Monday, February 20, 2006

Turning solids into liquid

We're just back from a gruelling weekend in Atlanta. Husband's father's house looks like it's imploded, turned completely inside-out, with the contents of closets piled up on rugs, hundreds of books piled up haphazardly in boxes or against walls, pictures taken down and leaning precariously in doorways. When I walked in, I was instantly overwhelmed.

I feel terrible for Husband. It's so hard for him to pack up his parents' whole life in a few short weekends. I've mentioned before that our own house is small with very little extra storage space, and for once I wish we lived in a bigger house so that we could store a lot more of all the things that he's so attached to, that were a part of his growing up. He went through his parents' clothing this weekend to pack things up for donation and this seemed to be the hardest thing for him so far. His mother died 4 years ago, but his father's clothes still smell like him. China and silver mean nothing to Husband compared to the clothing he so vividly remembers his mom and dad actually wearing.

The worst thing for me was the estate auctioneer who was invited to peruse the contents of the house ear-marked for sale. This man is a friend of Husband's older brother, but neither Husband nor I feel like this means he's at all scrupulous about selling these things. We all walked through the house together, pointing out items that we felt were valuable, and enduring the cynical comments of this jerk--a box full of silver and pewter items ("Silver plate. And THAT thing is just stainless steel."), an antique rocker ("Yeah, it's nice, I guess, but no one wants them. I'll get about $25 for it."), REALLY nice woven wool rugs ("Your parents paid $800 for it? It's a beautiful rug. It'll probably go for $75 if we're lucky."), and on and on through the entire house. It was just awful.

At the end, this man said they might get a couple thousand dollars for their parents' entire household, because really their stuff was "pretty run-of-the-mill." This prompted Husband, who at this point was pissed and upset, to ask how the hell he made any money at all if he was only earning a commission on a couple thousand dollars for each estate sale. Was that really all there was to his business? Husband is convinced that these guys come in and quietly remove the really valuable stuff to auction off on ebay or sell to their antique store pals--if they don't actually run a store themselves--and never tell you what it was they skimmed off. It's true that they don't provide you with any sort of inventory of the estate, nor a list of what is sold and for how much. It sounds damn fishy, but given our distance from Atlanta there just doesn't seem to be another option.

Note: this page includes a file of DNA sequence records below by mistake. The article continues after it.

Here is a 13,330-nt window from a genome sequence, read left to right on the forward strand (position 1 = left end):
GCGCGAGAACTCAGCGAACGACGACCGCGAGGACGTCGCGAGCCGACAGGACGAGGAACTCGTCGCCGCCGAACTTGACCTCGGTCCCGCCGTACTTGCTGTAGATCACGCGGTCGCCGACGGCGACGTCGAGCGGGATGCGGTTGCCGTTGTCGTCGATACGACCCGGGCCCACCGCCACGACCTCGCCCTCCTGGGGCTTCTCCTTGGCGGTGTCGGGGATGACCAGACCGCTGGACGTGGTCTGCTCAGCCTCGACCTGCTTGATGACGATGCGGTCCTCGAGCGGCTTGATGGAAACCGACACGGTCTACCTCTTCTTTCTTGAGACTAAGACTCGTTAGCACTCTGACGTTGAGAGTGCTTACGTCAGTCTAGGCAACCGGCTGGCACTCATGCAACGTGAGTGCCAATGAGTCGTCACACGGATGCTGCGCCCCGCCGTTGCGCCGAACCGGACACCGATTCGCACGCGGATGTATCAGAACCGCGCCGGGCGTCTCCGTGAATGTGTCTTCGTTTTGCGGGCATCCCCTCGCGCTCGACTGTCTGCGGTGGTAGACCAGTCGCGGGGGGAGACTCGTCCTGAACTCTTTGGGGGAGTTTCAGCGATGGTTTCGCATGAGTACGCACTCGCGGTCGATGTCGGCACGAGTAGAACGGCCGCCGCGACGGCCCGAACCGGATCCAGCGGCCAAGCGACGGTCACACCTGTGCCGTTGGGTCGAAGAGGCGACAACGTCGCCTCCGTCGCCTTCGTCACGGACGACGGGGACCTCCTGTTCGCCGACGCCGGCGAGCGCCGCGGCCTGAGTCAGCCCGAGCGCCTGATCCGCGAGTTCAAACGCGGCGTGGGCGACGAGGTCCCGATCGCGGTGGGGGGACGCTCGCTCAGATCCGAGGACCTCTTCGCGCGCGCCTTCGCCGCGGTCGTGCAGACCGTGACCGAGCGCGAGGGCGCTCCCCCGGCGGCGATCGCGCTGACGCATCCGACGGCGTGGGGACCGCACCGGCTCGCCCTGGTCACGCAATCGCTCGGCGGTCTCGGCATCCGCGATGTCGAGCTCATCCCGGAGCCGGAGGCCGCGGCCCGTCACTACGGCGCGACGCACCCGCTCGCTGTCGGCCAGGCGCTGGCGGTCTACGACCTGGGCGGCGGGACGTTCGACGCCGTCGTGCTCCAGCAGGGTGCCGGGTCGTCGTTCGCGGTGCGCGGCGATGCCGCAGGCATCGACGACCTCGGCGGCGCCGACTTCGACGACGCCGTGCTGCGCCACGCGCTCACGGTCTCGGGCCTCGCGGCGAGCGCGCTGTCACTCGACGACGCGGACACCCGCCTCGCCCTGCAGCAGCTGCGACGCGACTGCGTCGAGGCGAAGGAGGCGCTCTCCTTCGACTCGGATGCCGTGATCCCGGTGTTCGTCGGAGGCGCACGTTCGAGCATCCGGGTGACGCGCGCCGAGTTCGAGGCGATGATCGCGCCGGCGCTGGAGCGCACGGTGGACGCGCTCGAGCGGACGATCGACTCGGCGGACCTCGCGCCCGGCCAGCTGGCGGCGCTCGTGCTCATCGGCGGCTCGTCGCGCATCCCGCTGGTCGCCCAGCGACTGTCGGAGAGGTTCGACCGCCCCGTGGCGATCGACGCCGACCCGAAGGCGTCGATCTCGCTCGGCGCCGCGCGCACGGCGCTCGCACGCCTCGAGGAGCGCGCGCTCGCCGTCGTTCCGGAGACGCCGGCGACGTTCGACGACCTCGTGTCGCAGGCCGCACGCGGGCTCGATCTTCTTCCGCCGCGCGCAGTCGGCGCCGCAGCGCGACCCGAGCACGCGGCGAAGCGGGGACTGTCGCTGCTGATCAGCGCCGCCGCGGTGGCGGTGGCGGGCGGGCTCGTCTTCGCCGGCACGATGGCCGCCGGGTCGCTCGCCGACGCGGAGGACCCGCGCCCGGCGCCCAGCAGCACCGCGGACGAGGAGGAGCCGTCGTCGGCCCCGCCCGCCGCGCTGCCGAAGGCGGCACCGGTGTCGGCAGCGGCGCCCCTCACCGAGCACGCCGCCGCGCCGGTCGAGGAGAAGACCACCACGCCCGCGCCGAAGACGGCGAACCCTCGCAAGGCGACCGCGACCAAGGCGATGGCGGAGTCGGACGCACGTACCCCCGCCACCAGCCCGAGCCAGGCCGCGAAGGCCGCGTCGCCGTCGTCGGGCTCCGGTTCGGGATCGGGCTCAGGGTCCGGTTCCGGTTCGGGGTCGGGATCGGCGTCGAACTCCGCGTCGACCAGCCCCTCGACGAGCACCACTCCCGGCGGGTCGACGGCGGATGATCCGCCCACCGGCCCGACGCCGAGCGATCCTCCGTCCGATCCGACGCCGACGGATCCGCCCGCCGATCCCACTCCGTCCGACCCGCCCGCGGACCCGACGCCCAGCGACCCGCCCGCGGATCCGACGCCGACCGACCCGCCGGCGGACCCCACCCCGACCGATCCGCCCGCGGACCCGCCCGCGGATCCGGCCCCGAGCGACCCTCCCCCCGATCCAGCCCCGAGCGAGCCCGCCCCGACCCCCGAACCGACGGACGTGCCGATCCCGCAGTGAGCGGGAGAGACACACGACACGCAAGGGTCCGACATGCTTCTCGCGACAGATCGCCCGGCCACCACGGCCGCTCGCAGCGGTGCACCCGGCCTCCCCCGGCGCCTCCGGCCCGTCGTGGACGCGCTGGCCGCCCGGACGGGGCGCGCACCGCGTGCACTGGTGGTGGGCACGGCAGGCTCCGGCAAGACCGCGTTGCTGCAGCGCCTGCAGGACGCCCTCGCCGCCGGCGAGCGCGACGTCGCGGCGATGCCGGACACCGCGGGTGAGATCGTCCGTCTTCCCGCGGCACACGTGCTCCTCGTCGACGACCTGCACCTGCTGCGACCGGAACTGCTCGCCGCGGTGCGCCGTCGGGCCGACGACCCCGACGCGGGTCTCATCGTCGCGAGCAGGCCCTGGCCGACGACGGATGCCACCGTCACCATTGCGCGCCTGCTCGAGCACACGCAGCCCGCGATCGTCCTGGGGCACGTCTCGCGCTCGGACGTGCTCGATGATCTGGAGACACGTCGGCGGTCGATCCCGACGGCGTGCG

And the final indignity is that it's quite likely that Husband and his brother will end up owing the auctioneer money! I look forward to all this being over.

14 comments:

Nancy said...

Ugh, that's terrible how the estate auctioneer behaved. Even if his estimates are accurate, he could have been a lot more tactful about things -- dismissing items that have tremendous sentimental value, if nothing else, should be done more respectfully. I hope he's wrong and that everything proves to be very valuable.

Amber said...

That sounds absolutely horrible! Sorry it was such a rough weekend! If he's going to owe the auctioneer at the end anyway then can't he just donaye to goodwill or some other charity? Most of them will pick up donations even and then you'll at least get a tax deduction for it. Or is there any way to do an estate sale/ garage sale? Just tell people to make ofers or something- then donate the rest?

Mommygoth said...

Jeezy creezy, Slime. That is just horrific.

theyellowwallpaper said...

Oh, God. That sounds utterly horrible. And I'm with your husband. It does sound more than a little suspicious.

I know it was recommended by an earlier commentor. But, why don't you donate it and then you can write it off your taxes?

HolyMama! said...

Oh, I'm so sorry! Your husband has enough to deal with without that awful man, too!

Lena said...

Ooooh, I am with husband on this one. They did the same thing with my dad's estate and my stepmother is still trying to get an accounting a year later!

Imperfect Mommy said...

That sounds awful... it's no wonder that these people get away with this stuff b/c just like you said, everyone just wants to get it over with. How sad and painful. Maybe you could rent a storage unit so you can take more of the sentimental and/or valuable things?

Moonface said...

What a complete jerk! How awful it must have been for you and especially your husband.

Mama D said...

That all sounds just awful. I can't imagine how hard it must have been for the both of you. I do not look forward to the day when either Peter or myself will be faced with the same thing. Love and support to you!

Belle said...

I am so sorry about the weekend, I know that was hard on your hubby, and in turn, hard on you. I will be glad for you when it is over, too.

Dawn said...

I am so sorry that this happened. I can't imagine how awful this whole ordeal has been.

With braided wool rugs - though - There is a HUGE market for them. I know. I have seen olders ones go for thousands of dollars.

Do not let this guy undersell you.

Nixie Knox said...

That sounds just awful. I am so sorry you and Husband have to go through this.

Jess Riley said...

Oh, I'm so sorry to hear this. It's so hard to go through the belongings of a loved one who recently passed away--let alone to endure the crummy, cynical comments of a guy like that auctioneer. Makes you wonder if he was born without a heart.

Erin said...

That is just awful. I wish you could just find someone new and tell that guy to buzz off. My heart goes out to you guys.